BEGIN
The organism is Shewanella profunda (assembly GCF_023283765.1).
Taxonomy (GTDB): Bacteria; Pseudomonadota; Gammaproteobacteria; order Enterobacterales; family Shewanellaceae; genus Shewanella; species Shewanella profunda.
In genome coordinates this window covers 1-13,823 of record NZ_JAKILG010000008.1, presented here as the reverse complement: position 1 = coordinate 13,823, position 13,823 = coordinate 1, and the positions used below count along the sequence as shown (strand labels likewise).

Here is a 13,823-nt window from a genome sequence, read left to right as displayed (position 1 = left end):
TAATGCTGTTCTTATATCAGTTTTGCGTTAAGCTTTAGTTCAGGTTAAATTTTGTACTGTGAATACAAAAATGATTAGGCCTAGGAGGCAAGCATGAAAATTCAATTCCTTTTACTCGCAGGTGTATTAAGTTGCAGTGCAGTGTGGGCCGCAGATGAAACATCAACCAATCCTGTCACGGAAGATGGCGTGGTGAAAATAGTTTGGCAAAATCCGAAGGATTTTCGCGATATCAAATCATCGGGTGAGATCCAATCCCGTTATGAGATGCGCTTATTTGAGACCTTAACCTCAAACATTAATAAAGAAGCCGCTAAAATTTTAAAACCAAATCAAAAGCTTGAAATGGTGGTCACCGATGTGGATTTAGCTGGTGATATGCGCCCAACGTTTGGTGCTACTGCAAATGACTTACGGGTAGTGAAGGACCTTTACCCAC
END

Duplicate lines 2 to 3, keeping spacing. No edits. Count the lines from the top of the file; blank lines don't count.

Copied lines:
Taxonomy (GTDB): Bacteria; Pseudomonadota; Gammaproteobacteria; order Enterobacterales; family Shewanellaceae; genus Shewanella; species Shewanella profunda.
In genome coordinates this window covers 1-13,823 of record NZ_JAKILG010000008.1, presented here as the reverse complement: position 1 = coordinate 13,823, position 13,823 = coordinate 1, and the positions used below count along the sequence as shown (strand labels likewise).